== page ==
With October rapidly drawing to a close, today we have an update on our seasonal US equity return and volatility analyses to see what they signal for the S&P 500’s performance in November and December. In our last review at the end of September we showed that since 1980, on average, October (+1.1 pct) not only recoups September’s typical losses (-0.6 pct) but also adds to the year’s gains. With just 4 trading sessions left in October, that pattern is playing out again (S&P down 4.8 pct in September vs. up 6.0 pct MTD).
So what can history tell us about S&P returns during the balance of 2021? Three points:
#1: The S&P usually rallies in November and December. Since 1980, the S&P 500 has been higher nearly three-quarters (73 pct) of the time in the last two months of the year, and up an average of +3.3 pct overall. When the S&P is higher in November and December, it’s gained an average of 5.6 pct compared to a loss of 3.1 pct during years with a negative return for those two months.
#2: Positive momentum in October helps drive better returns during the remainder of the year. For example, the S&P has only rallied +5 pct in October in 8 years or a fifth of the time since 1980. During those years, the S&P was up 8.0 pct on average in October. In the following November and December, the S&P was up an average of 3.8 pct and advanced nearly two-thirds of the time (63 pct, slightly lower than in point #1 but not statistically significant).
This momentum also works in the other direction: the S&P has only been down by 5 pct or more three times in October since 1980, but also fell in November and December in each of those years (down an average of 4.7 pct across the 2 months).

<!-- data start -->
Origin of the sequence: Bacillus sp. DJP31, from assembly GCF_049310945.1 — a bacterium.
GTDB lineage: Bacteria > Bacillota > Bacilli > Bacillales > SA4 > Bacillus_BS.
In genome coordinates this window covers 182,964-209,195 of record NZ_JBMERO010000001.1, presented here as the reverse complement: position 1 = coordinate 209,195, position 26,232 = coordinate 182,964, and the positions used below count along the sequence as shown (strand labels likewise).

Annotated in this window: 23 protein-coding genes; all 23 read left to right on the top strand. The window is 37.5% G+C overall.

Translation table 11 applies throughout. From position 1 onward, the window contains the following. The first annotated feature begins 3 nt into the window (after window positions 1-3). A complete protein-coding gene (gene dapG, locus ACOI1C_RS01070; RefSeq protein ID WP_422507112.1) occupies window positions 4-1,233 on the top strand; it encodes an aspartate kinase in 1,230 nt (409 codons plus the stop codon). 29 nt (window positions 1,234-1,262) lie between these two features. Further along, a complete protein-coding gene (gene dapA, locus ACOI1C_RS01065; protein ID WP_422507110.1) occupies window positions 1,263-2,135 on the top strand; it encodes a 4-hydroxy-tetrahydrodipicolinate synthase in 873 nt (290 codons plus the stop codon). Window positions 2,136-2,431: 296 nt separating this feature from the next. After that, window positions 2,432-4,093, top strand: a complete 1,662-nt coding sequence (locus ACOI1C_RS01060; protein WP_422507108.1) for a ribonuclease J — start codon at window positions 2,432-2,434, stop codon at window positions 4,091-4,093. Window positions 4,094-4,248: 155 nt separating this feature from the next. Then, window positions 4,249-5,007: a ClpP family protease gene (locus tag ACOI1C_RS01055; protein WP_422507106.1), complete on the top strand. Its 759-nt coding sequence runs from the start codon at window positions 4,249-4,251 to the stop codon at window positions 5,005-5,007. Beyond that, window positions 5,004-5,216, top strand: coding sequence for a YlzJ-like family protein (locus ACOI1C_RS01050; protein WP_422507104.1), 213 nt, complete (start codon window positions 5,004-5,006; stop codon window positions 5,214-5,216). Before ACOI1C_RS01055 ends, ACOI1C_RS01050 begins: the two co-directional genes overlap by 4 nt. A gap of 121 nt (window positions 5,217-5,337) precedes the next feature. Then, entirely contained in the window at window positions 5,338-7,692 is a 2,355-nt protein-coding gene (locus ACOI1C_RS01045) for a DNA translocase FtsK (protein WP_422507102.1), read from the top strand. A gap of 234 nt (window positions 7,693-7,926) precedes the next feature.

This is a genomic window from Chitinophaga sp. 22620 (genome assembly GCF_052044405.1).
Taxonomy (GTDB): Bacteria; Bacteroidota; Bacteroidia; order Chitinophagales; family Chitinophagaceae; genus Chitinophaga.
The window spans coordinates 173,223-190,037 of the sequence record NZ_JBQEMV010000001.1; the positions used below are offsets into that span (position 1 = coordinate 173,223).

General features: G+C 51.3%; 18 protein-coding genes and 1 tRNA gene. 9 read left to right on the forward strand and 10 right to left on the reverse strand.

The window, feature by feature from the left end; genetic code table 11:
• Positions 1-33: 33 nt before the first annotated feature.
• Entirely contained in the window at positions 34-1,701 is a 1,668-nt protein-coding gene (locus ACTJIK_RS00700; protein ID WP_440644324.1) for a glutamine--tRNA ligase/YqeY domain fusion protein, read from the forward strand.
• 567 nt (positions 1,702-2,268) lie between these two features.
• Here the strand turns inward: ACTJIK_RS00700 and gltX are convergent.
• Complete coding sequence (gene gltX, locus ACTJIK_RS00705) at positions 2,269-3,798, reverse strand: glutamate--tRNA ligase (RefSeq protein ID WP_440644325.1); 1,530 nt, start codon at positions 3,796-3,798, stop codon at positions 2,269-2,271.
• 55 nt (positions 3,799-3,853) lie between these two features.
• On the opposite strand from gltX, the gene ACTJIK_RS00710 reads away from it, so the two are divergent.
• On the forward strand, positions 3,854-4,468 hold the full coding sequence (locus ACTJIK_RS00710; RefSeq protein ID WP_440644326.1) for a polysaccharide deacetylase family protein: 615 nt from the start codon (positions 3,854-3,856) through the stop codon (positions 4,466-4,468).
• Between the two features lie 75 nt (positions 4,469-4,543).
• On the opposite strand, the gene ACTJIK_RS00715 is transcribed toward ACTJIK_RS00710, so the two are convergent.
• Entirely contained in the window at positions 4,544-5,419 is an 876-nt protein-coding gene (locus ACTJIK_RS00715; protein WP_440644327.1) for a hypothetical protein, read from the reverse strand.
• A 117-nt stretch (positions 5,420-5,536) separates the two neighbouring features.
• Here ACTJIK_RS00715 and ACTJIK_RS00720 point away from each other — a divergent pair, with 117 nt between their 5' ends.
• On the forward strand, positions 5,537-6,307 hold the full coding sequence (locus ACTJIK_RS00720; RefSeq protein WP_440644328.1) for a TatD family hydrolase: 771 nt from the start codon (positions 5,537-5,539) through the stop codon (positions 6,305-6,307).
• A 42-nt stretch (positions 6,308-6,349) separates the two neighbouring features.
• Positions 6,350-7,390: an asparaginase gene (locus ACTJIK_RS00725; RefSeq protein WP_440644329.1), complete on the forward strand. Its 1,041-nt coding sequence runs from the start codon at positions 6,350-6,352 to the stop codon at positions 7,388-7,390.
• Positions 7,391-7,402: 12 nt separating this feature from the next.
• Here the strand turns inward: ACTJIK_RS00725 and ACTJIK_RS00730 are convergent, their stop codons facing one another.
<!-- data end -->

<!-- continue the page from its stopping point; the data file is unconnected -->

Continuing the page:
#3: This may seem like simple math so far, but the seasonal downward bias in volatility in November and December puts some further context around the S&P’s usual drift higher during those months. The data:
- The VIX has fallen from the last day in October through the end of December during 18 years since 1990 (first full year of data), or just under 60 pct of the time.
- The VIX has dropped by an average of 4.5 pct in November/December over the last 3 decades, while the S&P has risen by an average of 3.4 pct over that timeframe.
- The correlation of returns from the close on the last day in October through year-end for the VIX and S&P 500 is negative 0.37 since 1990.
The upshot: US equities usually drift higher into the end of the year, which is why the VIX tends to fall. While the S&P is already up a strong +21.6 pct YTD, history points to another +3 pct gain during the balance of this year. That math is also backed up fundamentally. For example, as Nick continues to outline during his corporate earnings reviews on Sundays:
- The Street’s 2021 S&P corporate earnings estimates are up 22 pct since the start of the year, which explains the S&P’s YTD advance of the same magnitude.
- As Nick said last night, despite Wall Street analysts raising their 2021 estimates again, they are still low by 3 pct when assuming that Q3 and Q4 S&P earnings at least match Q2’s print. That’s a reasonable expectation given that Q3 results are already tracking with Q2 results.
Therefore, that 3 pct upside potential for S&P returns during the rest of 2021 based on our seasonal analysis also fits with how much earnings revision we can expect over that period as more companies report. Should this come to fruition and filter through to prices, the S&P could end the year up around 25 pct.
Bottom line: we expect modest gains (3-5 pct) from here through year-end as US equities keep showing positive price momentum amid a seasonal downtrend in volatility and continued increases in earnings estimates. It would likely take an economic (i.e. interest rate) or geopolitical (i.e. oil) shock to keep US equities from drifting higher.